The Radial tire is 70 years old
With MICHELIN X in 1949, the first touring tire with a radial body, MICHELIN gave the market what is still today the most important revolution in tires: the radial structure.
Between the appearance of the first tires at the end of the 19th century and the Second World War, there were many developments but none fundamentally changed the structure of the tire itself. In 1891, it became removable (Michelin patent), in 1915 carbon black changed its color and made it more resistant. The inner tube became optional in 1930 thanks to the first tubeless tires and the metal frame first appeared in 1937. However, the tire’s architecture remained the same: diagonal or “bias” because its skeleton is made up of steel or nylon threads that cross at an angle of 30 to 40°.
The MICHELIN Radial tire: testimony from Pierre Dupasquier on the youthful defects of the Radial tire.
Pierre Dupasquier, former Competition Director at Michelin, tells us about the high-speed limits of the Radial tire and how competitions helped solve them.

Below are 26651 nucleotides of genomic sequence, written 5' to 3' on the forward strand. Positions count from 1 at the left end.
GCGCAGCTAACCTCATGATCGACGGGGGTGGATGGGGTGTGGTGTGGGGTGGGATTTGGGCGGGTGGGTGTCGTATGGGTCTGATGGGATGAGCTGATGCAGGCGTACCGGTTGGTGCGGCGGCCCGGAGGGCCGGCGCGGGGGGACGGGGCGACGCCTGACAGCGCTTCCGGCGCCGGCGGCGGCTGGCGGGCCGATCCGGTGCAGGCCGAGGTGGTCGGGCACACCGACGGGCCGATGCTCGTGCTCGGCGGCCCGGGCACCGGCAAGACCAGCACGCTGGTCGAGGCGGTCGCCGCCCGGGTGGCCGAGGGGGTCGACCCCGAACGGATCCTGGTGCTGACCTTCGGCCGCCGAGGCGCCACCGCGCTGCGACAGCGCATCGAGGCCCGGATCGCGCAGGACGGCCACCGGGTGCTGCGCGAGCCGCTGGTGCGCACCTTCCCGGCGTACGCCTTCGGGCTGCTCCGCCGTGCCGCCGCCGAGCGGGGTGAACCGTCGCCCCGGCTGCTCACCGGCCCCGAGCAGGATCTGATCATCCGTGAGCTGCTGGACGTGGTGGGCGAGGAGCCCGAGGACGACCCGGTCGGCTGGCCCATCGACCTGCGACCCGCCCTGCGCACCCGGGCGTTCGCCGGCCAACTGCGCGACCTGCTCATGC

In 1946, the Michelin engineers had a radically new idea: they added an extra thread to the existing diagonal structure to create a 90° angle with the central line of the tire: the radial tire was born! It only had advantages: the part of the tire in contact with the road (the tread) was more rigid which ensured better grip and more endurance.
The sidewalls were still flexible, but their bearing capacity increased, improving driving comfort. The overall distortion was reduced, limiting energy loss and therefore fuel consumption... The Radial tire was safer, nicer to drive, more resistant and more economical (even if it was more expensive to buy)! You can understand why it quickly replaced other types of car tires. Michelin filed the patent on June 4, 1946.
Nevertheless, it did not stop there. Over the years, our engineers not only improved the Radial tire, they also applied it to other types of vehicles. 70 years after its birth, the Radial tire is now on all wheels, from tractors to motorbikes, heavy trucks to airplanes.
Radial: a complete range
- Radial touring tire - 1949: the Radial touring tire is sold under the name MICHELIN X
- Radial heavy truck tire - 1952: Michelin adapts the radial technique to heavy truck tires.
- Civil engineering Radial tire - 1959: MICHELIN launches the first radial tire for civil engineering machines.
- Radial farming tire - 1978: radial farming tire is sold under the name Bib X.
- Radial plane tire - 1981: MICHELIN Air X is the first radial tire for airplanes
- Radial motorbike tire - 1987: sale of the first radial tire for motorbikes.